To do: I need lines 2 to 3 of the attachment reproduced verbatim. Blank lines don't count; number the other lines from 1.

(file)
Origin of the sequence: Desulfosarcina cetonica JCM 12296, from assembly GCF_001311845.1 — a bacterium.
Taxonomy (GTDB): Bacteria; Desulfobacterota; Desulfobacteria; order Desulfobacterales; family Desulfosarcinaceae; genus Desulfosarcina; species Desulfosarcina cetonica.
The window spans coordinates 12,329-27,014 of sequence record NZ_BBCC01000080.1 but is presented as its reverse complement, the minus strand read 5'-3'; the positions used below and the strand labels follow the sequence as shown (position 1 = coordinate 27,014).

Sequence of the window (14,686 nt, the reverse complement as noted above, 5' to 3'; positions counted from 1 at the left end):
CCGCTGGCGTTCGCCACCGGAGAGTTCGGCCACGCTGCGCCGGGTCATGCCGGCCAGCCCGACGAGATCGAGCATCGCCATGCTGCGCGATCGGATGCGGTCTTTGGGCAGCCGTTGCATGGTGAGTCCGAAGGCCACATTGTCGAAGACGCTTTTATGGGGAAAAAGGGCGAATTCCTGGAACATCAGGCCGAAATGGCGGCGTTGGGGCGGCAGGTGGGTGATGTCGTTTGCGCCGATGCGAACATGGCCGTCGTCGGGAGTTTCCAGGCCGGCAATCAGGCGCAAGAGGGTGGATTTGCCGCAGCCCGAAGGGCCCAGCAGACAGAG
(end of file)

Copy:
Taxonomy (GTDB): Bacteria; Desulfobacterota; Desulfobacteria; order Desulfobacterales; family Desulfosarcinaceae; genus Desulfosarcina; species Desulfosarcina cetonica.
The window spans coordinates 12,329-27,014 of sequence record NZ_BBCC01000080.1 but is presented as its reverse complement, the minus strand read 5'-3'; the positions used below and the strand labels follow the sequence as shown (position 1 = coordinate 27,014).